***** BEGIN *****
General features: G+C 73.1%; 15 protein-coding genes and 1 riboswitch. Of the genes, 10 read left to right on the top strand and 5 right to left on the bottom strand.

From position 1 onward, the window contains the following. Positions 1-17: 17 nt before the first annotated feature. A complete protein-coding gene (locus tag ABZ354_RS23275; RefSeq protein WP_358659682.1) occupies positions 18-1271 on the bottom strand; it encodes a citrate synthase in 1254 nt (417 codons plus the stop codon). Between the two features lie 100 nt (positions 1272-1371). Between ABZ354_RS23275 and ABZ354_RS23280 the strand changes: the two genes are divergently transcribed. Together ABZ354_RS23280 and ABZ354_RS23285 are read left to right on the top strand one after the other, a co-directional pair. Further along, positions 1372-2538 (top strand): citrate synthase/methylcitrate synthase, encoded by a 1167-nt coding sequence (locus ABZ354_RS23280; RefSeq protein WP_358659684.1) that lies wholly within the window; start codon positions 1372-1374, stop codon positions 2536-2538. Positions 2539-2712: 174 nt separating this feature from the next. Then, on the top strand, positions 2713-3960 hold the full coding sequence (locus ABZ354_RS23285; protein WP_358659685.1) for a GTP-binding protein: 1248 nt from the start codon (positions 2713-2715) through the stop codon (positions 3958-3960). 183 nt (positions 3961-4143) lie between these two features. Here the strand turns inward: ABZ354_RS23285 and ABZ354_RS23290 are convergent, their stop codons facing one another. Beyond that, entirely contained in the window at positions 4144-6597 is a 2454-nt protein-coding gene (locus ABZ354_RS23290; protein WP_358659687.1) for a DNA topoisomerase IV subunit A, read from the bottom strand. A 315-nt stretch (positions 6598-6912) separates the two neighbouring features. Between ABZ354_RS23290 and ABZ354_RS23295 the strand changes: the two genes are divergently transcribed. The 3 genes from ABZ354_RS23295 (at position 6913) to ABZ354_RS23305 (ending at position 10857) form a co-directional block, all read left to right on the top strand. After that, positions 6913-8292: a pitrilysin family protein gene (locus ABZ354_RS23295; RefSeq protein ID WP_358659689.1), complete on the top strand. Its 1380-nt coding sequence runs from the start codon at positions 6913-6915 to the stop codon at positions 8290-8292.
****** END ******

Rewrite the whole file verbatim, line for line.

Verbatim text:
General features: G+C 73.1%; 15 protein-coding genes and 1 riboswitch. Of the genes, 10 read left to right on the top strand and 5 right to left on the bottom strand.

From position 1 onward, the window contains the following. Positions 1-17: 17 nt before the first annotated feature. A complete protein-coding gene (locus tag ABZ354_RS23275; RefSeq protein WP_358659682.1) occupies positions 18-1271 on the bottom strand; it encodes a citrate synthase in 1254 nt (417 codons plus the stop codon). Between the two features lie 100 nt (positions 1272-1371). Between ABZ354_RS23275 and ABZ354_RS23280 the strand changes: the two genes are divergently transcribed. Together ABZ354_RS23280 and ABZ354_RS23285 are read left to right on the top strand one after the other, a co-directional pair. Further along, positions 1372-2538 (top strand): citrate synthase/methylcitrate synthase, encoded by a 1167-nt coding sequence (locus ABZ354_RS23280; RefSeq protein WP_358659684.1) that lies wholly within the window; start codon positions 1372-1374, stop codon positions 2536-2538. Positions 2539-2712: 174 nt separating this feature from the next. Then, on the top strand, positions 2713-3960 hold the full coding sequence (locus ABZ354_RS23285; protein WP_358659685.1) for a GTP-binding protein: 1248 nt from the start codon (positions 2713-2715) through the stop codon (positions 3958-3960). 183 nt (positions 3961-4143) lie between these two features. Here the strand turns inward: ABZ354_RS23285 and ABZ354_RS23290 are convergent, their stop codons facing one another. Beyond that, entirely contained in the window at positions 4144-6597 is a 2454-nt protein-coding gene (locus ABZ354_RS23290; protein WP_358659687.1) for a DNA topoisomerase IV subunit A, read from the bottom strand. A 315-nt stretch (positions 6598-6912) separates the two neighbouring features. Between ABZ354_RS23290 and ABZ354_RS23295 the strand changes: the two genes are divergently transcribed. The 3 genes from ABZ354_RS23295 (at position 6913) to ABZ354_RS23305 (ending at position 10857) form a co-directional block, all read left to right on the top strand. After that, positions 6913-8292: a pitrilysin family protein gene (locus ABZ354_RS23295; RefSeq protein ID WP_358659689.1), complete on the top strand. Its 1380-nt coding sequence runs from the start codon at positions 6913-6915 to the stop codon at positions 8290-8292.